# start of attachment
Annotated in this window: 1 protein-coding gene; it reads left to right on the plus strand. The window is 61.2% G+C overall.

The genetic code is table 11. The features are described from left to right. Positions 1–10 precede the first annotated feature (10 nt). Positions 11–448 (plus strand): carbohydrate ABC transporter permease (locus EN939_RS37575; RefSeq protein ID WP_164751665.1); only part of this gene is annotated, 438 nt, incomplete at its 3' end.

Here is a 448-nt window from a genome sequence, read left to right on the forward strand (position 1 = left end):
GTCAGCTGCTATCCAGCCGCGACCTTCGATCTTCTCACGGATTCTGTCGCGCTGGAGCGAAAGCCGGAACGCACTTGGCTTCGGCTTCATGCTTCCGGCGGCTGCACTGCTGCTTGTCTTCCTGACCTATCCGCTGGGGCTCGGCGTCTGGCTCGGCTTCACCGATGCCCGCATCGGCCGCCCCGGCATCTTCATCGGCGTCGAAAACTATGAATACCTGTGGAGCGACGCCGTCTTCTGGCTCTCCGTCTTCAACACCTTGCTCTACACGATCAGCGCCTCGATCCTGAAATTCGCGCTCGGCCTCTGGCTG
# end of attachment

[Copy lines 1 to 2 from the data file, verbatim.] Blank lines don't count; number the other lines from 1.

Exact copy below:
Annotated in this window: 1 protein-coding gene; it reads left to right on the plus strand. The window is 61.2% G+C overall.

The genetic code is table 11. The features are described from left to right. Positions 1–10 precede the first annotated feature (10 nt). Positions 11–448 (plus strand): carbohydrate ABC transporter permease (locus EN939_RS37575; RefSeq protein ID WP_164751665.1); only part of this gene is annotated, 438 nt, incomplete at its 3' end.